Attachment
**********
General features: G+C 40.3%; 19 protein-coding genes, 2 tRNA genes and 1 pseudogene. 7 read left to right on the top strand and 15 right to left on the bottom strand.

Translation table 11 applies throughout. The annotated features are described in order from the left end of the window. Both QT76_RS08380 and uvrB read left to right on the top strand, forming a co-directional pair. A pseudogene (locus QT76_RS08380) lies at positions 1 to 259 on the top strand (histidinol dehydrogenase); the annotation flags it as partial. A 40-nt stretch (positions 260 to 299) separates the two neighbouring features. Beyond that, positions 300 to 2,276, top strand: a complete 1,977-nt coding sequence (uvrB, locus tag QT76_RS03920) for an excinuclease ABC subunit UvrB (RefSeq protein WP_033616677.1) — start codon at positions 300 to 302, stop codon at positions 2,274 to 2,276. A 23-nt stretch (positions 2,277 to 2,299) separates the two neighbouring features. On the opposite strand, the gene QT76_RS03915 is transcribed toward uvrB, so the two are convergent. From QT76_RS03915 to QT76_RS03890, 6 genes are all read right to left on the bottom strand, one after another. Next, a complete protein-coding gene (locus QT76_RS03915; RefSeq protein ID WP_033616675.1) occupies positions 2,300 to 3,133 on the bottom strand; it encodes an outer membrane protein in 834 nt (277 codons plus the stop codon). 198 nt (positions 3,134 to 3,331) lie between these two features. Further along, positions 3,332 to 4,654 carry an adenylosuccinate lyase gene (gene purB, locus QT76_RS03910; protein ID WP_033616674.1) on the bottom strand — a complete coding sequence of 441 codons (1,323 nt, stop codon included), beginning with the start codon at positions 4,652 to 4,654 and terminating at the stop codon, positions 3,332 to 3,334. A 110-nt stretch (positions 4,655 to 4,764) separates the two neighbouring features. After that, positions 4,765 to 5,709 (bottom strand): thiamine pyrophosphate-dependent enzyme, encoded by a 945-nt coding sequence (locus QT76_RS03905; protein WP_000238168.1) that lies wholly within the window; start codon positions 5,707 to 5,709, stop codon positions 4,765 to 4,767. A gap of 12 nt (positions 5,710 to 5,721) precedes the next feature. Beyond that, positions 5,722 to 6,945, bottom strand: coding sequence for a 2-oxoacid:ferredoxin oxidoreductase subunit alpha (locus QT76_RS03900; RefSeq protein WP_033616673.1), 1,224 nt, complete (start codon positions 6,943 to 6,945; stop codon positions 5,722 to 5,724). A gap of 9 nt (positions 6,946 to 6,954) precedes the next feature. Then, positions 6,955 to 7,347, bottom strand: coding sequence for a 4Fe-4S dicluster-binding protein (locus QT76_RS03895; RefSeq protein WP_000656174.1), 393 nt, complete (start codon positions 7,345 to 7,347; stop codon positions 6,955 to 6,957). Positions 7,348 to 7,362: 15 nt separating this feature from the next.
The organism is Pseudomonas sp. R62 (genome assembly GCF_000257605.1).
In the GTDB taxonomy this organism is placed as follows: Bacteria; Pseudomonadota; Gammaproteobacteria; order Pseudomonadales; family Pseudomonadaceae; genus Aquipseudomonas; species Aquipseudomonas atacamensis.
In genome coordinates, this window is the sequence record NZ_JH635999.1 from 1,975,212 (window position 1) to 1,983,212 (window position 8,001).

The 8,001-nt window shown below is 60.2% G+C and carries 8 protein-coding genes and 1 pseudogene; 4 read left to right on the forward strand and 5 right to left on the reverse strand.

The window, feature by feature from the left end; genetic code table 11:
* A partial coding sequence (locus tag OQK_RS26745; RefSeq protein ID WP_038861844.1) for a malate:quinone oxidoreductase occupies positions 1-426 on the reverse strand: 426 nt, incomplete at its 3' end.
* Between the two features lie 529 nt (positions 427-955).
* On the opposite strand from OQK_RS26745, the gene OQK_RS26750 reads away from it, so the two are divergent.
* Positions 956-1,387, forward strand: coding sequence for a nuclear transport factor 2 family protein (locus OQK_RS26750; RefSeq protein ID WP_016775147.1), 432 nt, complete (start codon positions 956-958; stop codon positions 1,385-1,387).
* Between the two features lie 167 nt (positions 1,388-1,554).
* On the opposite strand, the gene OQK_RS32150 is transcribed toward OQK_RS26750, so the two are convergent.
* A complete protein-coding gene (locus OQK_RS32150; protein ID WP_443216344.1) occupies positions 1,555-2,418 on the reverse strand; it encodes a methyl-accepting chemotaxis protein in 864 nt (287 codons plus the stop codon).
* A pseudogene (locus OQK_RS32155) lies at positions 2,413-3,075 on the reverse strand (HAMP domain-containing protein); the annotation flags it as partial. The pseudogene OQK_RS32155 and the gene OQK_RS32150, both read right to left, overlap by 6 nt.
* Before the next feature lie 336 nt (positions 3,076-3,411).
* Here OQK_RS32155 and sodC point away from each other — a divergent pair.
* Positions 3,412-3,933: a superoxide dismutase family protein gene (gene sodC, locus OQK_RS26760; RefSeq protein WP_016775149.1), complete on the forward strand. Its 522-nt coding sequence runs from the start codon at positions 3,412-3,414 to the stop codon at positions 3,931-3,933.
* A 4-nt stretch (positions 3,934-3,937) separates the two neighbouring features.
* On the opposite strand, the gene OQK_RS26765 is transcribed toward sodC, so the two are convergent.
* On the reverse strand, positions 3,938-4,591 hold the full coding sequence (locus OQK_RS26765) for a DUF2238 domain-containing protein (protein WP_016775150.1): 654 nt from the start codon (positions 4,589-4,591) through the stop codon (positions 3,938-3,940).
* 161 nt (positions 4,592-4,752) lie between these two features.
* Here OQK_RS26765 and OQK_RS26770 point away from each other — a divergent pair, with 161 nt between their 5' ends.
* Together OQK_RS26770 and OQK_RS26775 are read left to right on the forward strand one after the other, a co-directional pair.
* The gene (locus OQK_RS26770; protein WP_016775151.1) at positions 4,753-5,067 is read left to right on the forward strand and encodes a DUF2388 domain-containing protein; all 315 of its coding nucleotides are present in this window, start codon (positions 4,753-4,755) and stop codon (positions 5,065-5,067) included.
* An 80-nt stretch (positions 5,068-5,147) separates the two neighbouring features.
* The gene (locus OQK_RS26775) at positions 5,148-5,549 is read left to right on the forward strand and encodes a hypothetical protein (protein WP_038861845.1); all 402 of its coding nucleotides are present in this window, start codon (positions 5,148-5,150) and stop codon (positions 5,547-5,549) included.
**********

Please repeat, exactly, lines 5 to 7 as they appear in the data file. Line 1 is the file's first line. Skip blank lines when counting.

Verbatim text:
In genome coordinates, this window is the sequence record NZ_JH635999.1 from 1,975,212 (window position 1) to 1,983,212 (window position 8,001).

The 8,001-nt window shown below is 60.2% G+C and carries 8 protein-coding genes and 1 pseudogene; 4 read left to right on the forward strand and 5 right to left on the reverse strand.

The window, feature by feature from the left end; genetic code table 11: